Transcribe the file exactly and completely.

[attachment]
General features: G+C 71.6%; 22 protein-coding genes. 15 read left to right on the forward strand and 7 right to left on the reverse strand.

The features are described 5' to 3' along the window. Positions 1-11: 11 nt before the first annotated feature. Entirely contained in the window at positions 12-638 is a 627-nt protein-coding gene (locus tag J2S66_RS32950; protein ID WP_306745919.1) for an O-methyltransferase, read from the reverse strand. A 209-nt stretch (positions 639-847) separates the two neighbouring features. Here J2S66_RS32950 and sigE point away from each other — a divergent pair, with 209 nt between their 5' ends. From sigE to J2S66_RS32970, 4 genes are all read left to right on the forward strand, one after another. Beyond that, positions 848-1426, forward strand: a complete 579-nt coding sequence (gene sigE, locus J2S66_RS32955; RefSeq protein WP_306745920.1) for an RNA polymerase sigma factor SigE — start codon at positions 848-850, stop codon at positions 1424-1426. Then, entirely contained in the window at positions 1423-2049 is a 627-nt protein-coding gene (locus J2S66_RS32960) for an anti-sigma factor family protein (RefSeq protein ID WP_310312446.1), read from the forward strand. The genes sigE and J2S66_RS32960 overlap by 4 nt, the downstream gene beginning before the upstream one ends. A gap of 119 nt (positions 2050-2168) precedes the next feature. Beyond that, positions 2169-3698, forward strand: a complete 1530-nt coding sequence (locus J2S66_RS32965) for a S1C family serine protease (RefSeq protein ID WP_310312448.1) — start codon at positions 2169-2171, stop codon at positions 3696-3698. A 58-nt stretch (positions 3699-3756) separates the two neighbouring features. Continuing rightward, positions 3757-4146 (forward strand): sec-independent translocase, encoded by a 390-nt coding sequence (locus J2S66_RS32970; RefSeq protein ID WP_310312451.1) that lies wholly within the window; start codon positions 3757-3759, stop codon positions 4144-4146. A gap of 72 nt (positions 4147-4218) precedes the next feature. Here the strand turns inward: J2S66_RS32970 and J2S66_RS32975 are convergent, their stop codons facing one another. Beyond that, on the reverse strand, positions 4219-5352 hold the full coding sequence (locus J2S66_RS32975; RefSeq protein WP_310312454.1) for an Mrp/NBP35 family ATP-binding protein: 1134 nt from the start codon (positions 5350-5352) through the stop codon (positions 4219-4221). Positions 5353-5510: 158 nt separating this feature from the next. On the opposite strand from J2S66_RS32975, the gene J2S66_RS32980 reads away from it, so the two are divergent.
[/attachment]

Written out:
General features: G+C 71.6%; 22 protein-coding genes. 15 read left to right on the forward strand and 7 right to left on the reverse strand.

The features are described 5' to 3' along the window. Positions 1-11: 11 nt before the first annotated feature. Entirely contained in the window at positions 12-638 is a 627-nt protein-coding gene (locus tag J2S66_RS32950; protein ID WP_306745919.1) for an O-methyltransferase, read from the reverse strand. A 209-nt stretch (positions 639-847) separates the two neighbouring features. Here J2S66_RS32950 and sigE point away from each other — a divergent pair, with 209 nt between their 5' ends. From sigE to J2S66_RS32970, 4 genes are all read left to right on the forward strand, one after another. Beyond that, positions 848-1426, forward strand: a complete 579-nt coding sequence (gene sigE, locus J2S66_RS32955; RefSeq protein WP_306745920.1) for an RNA polymerase sigma factor SigE — start codon at positions 848-850, stop codon at positions 1424-1426. Then, entirely contained in the window at positions 1423-2049 is a 627-nt protein-coding gene (locus J2S66_RS32960) for an anti-sigma factor family protein (RefSeq protein ID WP_310312446.1), read from the forward strand. The genes sigE and J2S66_RS32960 overlap by 4 nt, the downstream gene beginning before the upstream one ends. A gap of 119 nt (positions 2050-2168) precedes the next feature. Beyond that, positions 2169-3698, forward strand: a complete 1530-nt coding sequence (locus J2S66_RS32965) for a S1C family serine protease (RefSeq protein ID WP_310312448.1) — start codon at positions 2169-2171, stop codon at positions 3696-3698. A 58-nt stretch (positions 3699-3756) separates the two neighbouring features. Continuing rightward, positions 3757-4146 (forward strand): sec-independent translocase, encoded by a 390-nt coding sequence (locus J2S66_RS32970; RefSeq protein ID WP_310312451.1) that lies wholly within the window; start codon positions 3757-3759, stop codon positions 4144-4146. A gap of 72 nt (positions 4147-4218) precedes the next feature. Here the strand turns inward: J2S66_RS32970 and J2S66_RS32975 are convergent, their stop codons facing one another. Beyond that, on the reverse strand, positions 4219-5352 hold the full coding sequence (locus J2S66_RS32975; RefSeq protein WP_310312454.1) for an Mrp/NBP35 family ATP-binding protein: 1134 nt from the start codon (positions 5350-5352) through the stop codon (positions 4219-4221). Positions 5353-5510: 158 nt separating this feature from the next. On the opposite strand from J2S66_RS32975, the gene J2S66_RS32980 reads away from it, so the two are divergent.